The new SN 1006 image represents the most spatially detailed map yet of the material ejected during a Type Ia supernova. By examining the different elements in the debris field — such as silicon, oxygen, and magnesium — the researchers may be able to piece together how the star looked before it exploded and the order that the layers of the star were ejected, and constrain theoretical models for the explosion.

Scientists are also able to study just how fast specific knots of material are moving away from the original explosion. The fastest knots are moving outward at almost eleven million miles per hour, while those in other areas are moving at a more leisurely seven million miles per hour. SN 1006 is located about 7,000 light years from Earth. The new Chandra image of SN 1006 contains over 8 days worth of observing time by the telescope. These results were presented at a meeting of High Energy Astrophysics Division of the American Astronomical Society in Monterey, CA.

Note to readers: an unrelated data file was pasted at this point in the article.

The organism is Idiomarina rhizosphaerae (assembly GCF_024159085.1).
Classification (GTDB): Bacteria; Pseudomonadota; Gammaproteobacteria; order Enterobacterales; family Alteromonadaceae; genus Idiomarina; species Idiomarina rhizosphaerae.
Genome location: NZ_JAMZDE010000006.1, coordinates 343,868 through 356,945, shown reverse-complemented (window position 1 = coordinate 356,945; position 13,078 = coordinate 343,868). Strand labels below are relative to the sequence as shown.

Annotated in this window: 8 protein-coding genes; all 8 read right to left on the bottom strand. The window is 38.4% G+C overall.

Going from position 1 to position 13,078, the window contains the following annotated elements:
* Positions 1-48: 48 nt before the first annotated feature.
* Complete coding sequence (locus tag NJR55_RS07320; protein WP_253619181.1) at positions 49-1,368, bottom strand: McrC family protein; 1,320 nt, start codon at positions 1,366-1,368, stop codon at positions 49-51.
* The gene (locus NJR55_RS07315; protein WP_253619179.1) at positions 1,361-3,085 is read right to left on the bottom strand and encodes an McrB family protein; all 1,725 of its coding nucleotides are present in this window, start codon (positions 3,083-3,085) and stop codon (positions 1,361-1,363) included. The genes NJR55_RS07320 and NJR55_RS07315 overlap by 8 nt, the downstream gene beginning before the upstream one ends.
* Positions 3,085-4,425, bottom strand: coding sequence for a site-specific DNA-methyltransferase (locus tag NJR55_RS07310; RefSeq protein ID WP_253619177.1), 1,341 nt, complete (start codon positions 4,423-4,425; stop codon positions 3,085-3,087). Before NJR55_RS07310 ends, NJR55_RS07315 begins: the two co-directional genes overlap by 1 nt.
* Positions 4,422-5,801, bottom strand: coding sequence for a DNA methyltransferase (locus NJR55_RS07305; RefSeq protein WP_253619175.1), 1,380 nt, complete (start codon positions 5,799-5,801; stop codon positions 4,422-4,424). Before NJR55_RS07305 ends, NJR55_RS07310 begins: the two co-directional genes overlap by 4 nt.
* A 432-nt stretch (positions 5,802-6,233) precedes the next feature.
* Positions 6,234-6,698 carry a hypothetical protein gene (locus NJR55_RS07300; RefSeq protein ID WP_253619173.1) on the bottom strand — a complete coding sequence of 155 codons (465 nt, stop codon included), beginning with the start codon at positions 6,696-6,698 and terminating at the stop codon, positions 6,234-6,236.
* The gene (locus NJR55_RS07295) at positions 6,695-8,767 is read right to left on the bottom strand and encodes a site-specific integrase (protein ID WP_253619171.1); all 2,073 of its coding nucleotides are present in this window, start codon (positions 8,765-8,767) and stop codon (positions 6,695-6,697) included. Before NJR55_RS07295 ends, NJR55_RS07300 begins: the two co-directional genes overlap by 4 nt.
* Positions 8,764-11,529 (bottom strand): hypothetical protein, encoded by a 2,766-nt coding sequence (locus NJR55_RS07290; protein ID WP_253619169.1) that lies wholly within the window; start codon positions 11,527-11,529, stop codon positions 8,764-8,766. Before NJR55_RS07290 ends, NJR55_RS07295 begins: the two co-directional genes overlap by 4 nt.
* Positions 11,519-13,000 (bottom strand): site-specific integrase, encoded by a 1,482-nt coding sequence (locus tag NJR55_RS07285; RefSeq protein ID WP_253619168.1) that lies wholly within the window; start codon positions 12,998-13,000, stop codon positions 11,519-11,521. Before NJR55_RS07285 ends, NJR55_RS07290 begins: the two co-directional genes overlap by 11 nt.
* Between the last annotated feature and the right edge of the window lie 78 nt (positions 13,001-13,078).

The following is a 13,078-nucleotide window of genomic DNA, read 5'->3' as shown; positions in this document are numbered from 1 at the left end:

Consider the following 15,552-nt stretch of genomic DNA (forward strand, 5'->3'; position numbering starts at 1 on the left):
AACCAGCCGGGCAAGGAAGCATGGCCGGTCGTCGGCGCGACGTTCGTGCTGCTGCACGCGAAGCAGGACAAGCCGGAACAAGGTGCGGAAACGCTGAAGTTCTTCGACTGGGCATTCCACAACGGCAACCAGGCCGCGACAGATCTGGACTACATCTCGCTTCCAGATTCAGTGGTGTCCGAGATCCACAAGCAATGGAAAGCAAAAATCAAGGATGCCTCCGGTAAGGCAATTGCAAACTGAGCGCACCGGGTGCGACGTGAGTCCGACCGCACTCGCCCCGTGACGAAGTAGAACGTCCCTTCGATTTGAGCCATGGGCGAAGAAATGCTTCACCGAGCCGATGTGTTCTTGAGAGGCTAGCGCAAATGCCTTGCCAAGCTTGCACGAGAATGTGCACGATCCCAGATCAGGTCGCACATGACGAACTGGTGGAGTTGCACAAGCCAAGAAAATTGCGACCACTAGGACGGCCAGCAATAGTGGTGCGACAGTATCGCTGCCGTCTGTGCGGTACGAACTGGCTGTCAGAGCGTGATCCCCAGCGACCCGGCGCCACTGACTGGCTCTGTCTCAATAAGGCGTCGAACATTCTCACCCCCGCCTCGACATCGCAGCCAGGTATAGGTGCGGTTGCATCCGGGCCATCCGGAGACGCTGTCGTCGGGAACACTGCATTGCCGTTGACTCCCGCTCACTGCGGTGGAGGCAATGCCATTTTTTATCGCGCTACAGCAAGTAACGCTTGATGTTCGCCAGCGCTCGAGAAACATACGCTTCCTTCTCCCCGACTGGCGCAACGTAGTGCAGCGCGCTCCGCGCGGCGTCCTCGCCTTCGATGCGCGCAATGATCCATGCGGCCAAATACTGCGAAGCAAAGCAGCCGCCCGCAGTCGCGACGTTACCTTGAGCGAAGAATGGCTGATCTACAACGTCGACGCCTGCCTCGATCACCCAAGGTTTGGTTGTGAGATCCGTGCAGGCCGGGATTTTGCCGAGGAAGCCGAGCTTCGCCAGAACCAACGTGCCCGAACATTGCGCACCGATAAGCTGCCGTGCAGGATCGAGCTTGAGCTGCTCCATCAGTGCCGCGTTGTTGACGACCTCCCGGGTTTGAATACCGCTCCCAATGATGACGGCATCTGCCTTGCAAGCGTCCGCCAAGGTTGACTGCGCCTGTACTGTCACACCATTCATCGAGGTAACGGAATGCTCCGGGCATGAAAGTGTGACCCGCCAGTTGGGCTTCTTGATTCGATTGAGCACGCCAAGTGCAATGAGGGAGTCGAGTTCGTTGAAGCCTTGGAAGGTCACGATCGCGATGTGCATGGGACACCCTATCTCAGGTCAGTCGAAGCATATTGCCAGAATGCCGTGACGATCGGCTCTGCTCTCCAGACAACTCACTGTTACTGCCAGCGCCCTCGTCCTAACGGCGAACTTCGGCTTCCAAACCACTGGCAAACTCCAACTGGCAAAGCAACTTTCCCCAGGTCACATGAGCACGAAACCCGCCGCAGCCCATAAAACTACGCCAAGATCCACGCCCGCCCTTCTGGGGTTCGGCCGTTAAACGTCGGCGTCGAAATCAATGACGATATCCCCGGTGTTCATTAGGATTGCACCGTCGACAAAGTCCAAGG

NASA’s Marshall Space Flight Center in Huntsville, Ala., manages the Chandra program for NASA’s Science Mission Directorate in Washington. The Smithsonian Astrophysical Observatory controls Chandra’s science and flight operations from Cambridge, Mass.

Read entire caption/view more images: chandra.harvard.edu/photo/2013/sn1006_hdr/

Image credit: NASA/CXC/Middlebury College/F.Winklerch

Caption credit: Harvard-Smithsonian Center for Astrophysics

Read more about Chandra:
www.nasa.gov/chandra

p.s. You can see all of our Chandra photos in the Chandra Group in Flickr at: www.flickr.com/groups/chandranasa/ We’d love to have you as a member!

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These official NASA photographs are being made available for publication by news organizations and/or for personal use printing by the subject(s) of the photographs. The photographs may not be used in materials, advertisements, products, or promotions that in any way suggest approval or endorsement by NASA. All Images used must be credited. For information on usage rights please visit: www.nasa.gov/audience/formedia/features/MP_Photo_Guidelin…